Coming to America

How to Move Your Family to the United States

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Have you immigrated to the United States and are interested in bringing other family members to the country to join you? How to move your family to the United States and the immigration requirements they (and you) need to meet will depend on the family members you’d like to bring over. Below we’ve highlighted some common scenarios and what you’ll need to consider:

I want to bring my spouse to the United States.

First, you need to know how the U.S. government defines a spouse. To qualify as a spouse, you must be legally married — if you have a common-law spouse, whether they qualify will depend on the country’s laws where the marriage took place. Note that same-sex spouses qualify.

If you want to bring your spouse to the United States, follow these steps:

  1. File a Form I-130, Petition for Alien Relative. Where you mail the petition will depend on where in the United States you reside, so you should check the U.S. Citizenship and Immigration Services website for details.
  2. If the petition is approved, it’s passed to the National Visa Center (NVC), who will contact you with the case number and ask you to choose an agent to receive all communication about this case. The agent can be you, an attorney or someone else familiar with the case.
  3. You’ll have to pay fees for filing the petition and processing the application, along with other potential miscellaneous costs.
  4. You’ll need to submit the required documents, including:
  • The visa application.
  • An affidavit of support for your spouse.
  • Original copies of your marriage certificate, your spouse’s birth certificate, passport and any other necessary civil documents. This includes documents proving that you are either a U.S. citizen or permanent resident (green card holder). 
  1. Your spouse will need to have a medical exam with an authorized doctor and submit the completed paperwork to NVC.
  2. Once you’ve submitted all documents, the NVC will review them and schedule an interview for your spouse with the appropriate embassy or consulate.
  3. Your spouse needs to attend the interview, bringing any documents they haven’t already provided.
  4. You and your spouse will be notified whether the visa has been approved or denied. If the visa is approved, your spouse will receive a passport with their immigrant visa along with a sealed packet containing all application documents. Your spouse will provide this packet to immigration when he or she enters the United States – he or she should NOT open it beforehand.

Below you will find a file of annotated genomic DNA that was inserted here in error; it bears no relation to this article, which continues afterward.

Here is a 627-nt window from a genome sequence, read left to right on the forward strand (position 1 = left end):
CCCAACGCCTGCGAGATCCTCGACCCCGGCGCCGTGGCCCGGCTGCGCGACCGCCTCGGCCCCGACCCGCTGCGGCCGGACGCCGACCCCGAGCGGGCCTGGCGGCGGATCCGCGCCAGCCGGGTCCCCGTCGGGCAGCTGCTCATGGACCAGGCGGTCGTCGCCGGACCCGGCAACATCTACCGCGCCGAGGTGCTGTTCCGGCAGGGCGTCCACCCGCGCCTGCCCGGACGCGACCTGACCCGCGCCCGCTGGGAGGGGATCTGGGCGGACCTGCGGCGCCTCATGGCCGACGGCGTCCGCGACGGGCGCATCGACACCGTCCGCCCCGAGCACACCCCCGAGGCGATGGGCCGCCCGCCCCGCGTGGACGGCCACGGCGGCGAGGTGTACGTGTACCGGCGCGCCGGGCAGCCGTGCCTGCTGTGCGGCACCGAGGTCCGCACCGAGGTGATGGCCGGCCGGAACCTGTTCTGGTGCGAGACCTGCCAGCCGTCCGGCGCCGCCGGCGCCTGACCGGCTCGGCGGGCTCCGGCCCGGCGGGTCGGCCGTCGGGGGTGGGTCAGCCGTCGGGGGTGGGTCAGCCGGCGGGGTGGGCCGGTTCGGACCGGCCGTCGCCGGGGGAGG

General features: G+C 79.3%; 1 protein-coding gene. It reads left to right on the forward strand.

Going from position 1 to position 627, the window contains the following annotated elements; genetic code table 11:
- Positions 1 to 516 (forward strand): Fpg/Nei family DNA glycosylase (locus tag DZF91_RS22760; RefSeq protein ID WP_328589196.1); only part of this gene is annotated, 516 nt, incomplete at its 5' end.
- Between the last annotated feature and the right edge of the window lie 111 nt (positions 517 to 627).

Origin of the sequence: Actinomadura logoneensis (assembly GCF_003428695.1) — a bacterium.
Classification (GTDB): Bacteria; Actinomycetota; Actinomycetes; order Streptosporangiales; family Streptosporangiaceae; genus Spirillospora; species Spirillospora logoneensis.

Note that if your spouse is already living in the United States, you will need to complete additional paperwork, including form I-485, Application to Register Permanent Residence or to Adjust Status.

Where should my spouse live while the visa application is pending?

If you’re a U.S. citizen, have your spouse apply for a nonimmigrant K-3 visa while his or her immigrant visa is in process. That way he or she may be able to move to the United States before their visa application is approved. If you’re a permanent resident, your spouse must remain living outside the country while their visa petition is pending.

These scenarios generally assume that you are a permanent resident of the United States, not a U.S. citizen. Note that immediate relatives (parents, spouses, unmarried children 21 years of age and younger) of U.S. citizens can apply for a visa and not be subject to restrictions.

I want to bring my children to the United States.

The United States government defines your “child” as any of the following:

  • Your biological son or daughter, born in or out of wedlock. (If you are the child’s father and the child was born out of wedlock, you’ll need to provide proof of the relationship based on laws of the child’s place of residence.)
  • Your step-child, as long as the relationship was created through marriage before the child turned 18.
  • Your adopted child, as long as you adopted him or her before the age of 16 and have had legal and physical custody for at least the last two years.

If your child fits one of the definitions above and is younger than 21 or unmarried, follow the same steps that you would for bringing a spouse to the United States.

I want to bring my parents to the United States.

Permanent residents are not able to petition to bring their parents to live permanently in the United States. If you want to bring your parents to the United States, you’ll need to wait until you meet the requirements of becoming a U.S. citizen, including being a permanent resident for at least five years. If you meet the requirements, submit an application and complete the naturalization process, then you can petition for an immigrant visa for your parents once you are an American citizen.

I want to bring my pets to the United States.

Rules about importing pets will vary depending on what state you live in, but in general if you are bringing animals into the United States from another country, you’ll need a health certificate signed by your vet (no earlier than 10 days before travel) that certifies the pet is healthy and able to fly.

If you’re importing a dog, it needs to be at least one month old and have a current rabies vaccine. Cats aren’t required to have rabies vaccines. Visit the CDC website for additional regulations and for information about bringing other animals into the United States.

Once your family has joined you in the United States, there are other issues you’ll want to consider, like education requirements for your kids and health insurance requirements for the entire family. Download our free guidebook on moving your family to the U.S. to learn more.

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